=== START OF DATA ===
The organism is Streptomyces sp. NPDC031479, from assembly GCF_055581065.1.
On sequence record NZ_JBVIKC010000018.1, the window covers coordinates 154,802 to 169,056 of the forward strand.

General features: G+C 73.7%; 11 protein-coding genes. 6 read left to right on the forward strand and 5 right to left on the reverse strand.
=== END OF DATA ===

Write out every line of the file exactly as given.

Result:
The organism is Streptomyces sp. NPDC031479, from assembly GCF_055581065.1.
On sequence record NZ_JBVIKC010000018.1, the window covers coordinates 154,802 to 169,056 of the forward strand.

General features: G+C 73.7%; 11 protein-coding genes. 6 read left to right on the forward strand and 5 right to left on the reverse strand.